Council Purchases Land to Address Housing Crisis in Gwynedd
A council has “gained ground” in the county’s housing crisis battle thanks to a land purchase.
Cyngor Gwynedd has confirmed land in Caernarfon, Llanystumdwy and Mynytho has been purchased in order to provide “affordable and quality” homes.
It comes as figures show more than 5,000 people are on the social housing register in Gwynedd with record numbers being placed in emergency accommodation.
The recent purchase projects are part of Cyngor Gwynedd’s £140 million Housing Action Plan.
The scheme aims to address a shortage of homes for Gwynedd residents within their own communities.
On the development land in Llanystumdwy and Mynytho, the council intends to construct homes under the Tŷ Gwynedd building programme.
This is further to the Tŷ Gwynedd schemes already underway in Bangor, Llanberis and Morfa Nefyn, and with the aim of building 90 of these type of houses by 2027.
If planning applications are successful, the new homes will be available either to rent on affordable rent or to buy through a shared equity scheme.
The homes would provide housing for locals who may not qualify for social housing, but who find it difficult to buy or rent on the open market.
Tŷ Gwynedd houses adhere to specific design principles meaning they should be affordable, adaptable, sustainable, energy efficient and designed to improve the wellbeing of residents.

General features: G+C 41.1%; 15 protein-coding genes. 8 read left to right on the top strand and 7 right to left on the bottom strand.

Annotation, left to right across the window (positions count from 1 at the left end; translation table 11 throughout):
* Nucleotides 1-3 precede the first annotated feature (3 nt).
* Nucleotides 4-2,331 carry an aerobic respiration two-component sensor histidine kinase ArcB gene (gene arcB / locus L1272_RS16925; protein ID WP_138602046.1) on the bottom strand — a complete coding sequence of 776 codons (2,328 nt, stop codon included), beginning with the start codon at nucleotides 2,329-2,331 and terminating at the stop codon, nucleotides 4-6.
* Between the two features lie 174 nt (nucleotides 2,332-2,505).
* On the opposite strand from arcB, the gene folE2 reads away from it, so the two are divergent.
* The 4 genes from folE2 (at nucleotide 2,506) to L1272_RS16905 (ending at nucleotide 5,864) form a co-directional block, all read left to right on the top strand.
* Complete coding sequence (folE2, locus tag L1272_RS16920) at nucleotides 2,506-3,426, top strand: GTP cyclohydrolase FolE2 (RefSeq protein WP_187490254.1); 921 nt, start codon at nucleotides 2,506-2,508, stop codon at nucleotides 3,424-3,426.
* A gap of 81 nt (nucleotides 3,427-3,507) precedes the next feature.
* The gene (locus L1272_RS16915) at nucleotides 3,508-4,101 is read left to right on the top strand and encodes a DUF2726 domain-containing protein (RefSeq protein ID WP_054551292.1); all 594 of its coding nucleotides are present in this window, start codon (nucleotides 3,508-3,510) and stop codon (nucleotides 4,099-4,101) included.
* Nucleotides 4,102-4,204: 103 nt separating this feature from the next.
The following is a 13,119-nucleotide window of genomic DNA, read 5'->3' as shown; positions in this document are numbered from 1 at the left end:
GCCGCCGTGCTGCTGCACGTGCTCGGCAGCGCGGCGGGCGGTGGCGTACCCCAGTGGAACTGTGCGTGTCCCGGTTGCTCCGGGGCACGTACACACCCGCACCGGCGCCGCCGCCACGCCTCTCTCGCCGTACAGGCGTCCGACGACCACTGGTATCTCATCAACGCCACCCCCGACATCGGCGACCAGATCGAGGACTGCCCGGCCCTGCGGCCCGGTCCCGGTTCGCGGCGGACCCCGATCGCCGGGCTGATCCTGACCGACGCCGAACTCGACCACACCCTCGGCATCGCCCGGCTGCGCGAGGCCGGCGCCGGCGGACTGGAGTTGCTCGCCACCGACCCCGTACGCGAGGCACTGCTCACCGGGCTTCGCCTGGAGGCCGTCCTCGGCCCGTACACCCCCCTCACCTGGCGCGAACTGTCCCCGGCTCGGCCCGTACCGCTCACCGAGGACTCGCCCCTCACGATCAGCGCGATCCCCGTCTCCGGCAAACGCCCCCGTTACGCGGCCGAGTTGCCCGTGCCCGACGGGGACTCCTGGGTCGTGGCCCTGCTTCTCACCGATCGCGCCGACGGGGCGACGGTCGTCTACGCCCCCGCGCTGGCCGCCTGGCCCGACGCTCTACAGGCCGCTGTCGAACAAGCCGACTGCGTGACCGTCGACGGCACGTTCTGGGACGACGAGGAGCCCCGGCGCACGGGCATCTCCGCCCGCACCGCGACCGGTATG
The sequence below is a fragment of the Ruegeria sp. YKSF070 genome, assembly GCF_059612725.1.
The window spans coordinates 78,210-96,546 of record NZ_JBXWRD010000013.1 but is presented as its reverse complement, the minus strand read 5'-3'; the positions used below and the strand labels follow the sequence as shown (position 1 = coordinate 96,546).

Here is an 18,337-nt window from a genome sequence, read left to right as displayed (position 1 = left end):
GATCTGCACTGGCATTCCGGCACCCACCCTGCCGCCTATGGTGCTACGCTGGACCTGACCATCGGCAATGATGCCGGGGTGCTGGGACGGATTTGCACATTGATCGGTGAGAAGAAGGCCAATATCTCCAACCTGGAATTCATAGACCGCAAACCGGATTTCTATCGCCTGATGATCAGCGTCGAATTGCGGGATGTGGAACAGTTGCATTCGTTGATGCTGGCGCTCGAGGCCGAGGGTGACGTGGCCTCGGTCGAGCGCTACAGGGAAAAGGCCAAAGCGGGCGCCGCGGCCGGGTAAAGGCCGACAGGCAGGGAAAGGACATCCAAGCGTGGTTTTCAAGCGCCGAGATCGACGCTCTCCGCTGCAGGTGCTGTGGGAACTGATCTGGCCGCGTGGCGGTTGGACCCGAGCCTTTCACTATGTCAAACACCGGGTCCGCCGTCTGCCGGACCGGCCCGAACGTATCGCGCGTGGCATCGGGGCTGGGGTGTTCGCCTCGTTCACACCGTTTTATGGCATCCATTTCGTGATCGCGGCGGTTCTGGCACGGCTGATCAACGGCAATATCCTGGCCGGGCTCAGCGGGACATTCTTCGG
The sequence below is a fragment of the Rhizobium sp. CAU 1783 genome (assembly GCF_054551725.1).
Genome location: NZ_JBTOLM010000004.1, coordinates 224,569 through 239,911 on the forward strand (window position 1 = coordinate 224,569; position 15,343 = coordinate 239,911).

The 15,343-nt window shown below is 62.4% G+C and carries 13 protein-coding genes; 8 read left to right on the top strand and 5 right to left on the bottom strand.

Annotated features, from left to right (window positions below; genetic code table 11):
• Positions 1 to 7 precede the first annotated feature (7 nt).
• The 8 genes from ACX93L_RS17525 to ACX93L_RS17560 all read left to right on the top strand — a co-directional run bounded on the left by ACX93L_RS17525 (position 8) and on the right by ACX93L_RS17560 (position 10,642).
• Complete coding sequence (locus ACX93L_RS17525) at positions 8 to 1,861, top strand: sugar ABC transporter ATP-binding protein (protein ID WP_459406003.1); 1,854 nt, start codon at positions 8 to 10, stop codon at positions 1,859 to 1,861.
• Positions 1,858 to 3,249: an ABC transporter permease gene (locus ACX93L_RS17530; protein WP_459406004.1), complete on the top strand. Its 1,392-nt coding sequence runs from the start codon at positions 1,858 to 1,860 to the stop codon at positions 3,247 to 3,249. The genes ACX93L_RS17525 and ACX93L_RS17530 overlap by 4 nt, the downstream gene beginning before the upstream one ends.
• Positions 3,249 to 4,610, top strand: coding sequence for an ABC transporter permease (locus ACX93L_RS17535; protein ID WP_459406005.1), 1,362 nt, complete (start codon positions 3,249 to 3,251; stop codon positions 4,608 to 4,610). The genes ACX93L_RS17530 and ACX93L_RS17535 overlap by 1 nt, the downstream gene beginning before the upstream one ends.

Another land purchase was recently completed near Frondeg in Caernarfon, close to other land already owned by the council, and according to the council discussions regarding its development are “making good progress”.
Councillor Craig ab Iago, Cyngor Gwynedd housing and property cabinet member, said: “It’s well-known that there are not enough suitable homes for the people of Gwynedd in our county at the moment, and the need is still greater than the supply.
“We have more than 5,000 individuals on the social housing register and we are facing a homelessness crisis where the council is having to place a record number of people in emergency accommodation.
“We as a council are doing as much as we can to tackle this crisis, by buying private property and offering incentives to bring empty houses back into use.
“Alongside plans to bring housing back into the hands of Gwynedd residents, it’s vital that new homes are built, and buying development land is the first step in making that a reality.
“These developments will be necessary to provide the basic human right of safe and decent homes for the people of the county.”
Carys Fôn Williams, head of Cyngor Gwynedd’s Housing and Property Department, said: “As a department, we are committed to building affordable, high quality homes for the people of Gwynedd, and I am very proud to see these key elements of our Housing Action Plan progressing well.”
The housing scheme offers equity loans so that qualified applicants can buy a house on the open market.
It is funded jointly between the Welsh Government and Cyngor Gwynedd, and administered through Tai Teg.
The amount a person can borrow is linked to their financial situation and the maximum borrowed through a mortgage.
To meet the scheme’s criteria, Tai Teg can confirm the amount you can borrow, if any, following a financial assessment.
A loan can be between 10% and 50% of the value of a property and the loan placed as a charge on the property.
The council is also keen to hear from anyone interested in selling land or property.
They are asked to contact firstname.lastname@example.org or call 01766 771000.
Anyone who needs an intermediate affordable home is asked check if they are eligible to apply with Tai Teg, which administers the register for this type of housing on behalf of Cyngor Gwynedd.
More information is available on the council’s website www.gwynedd.llyw.cymru/housing.
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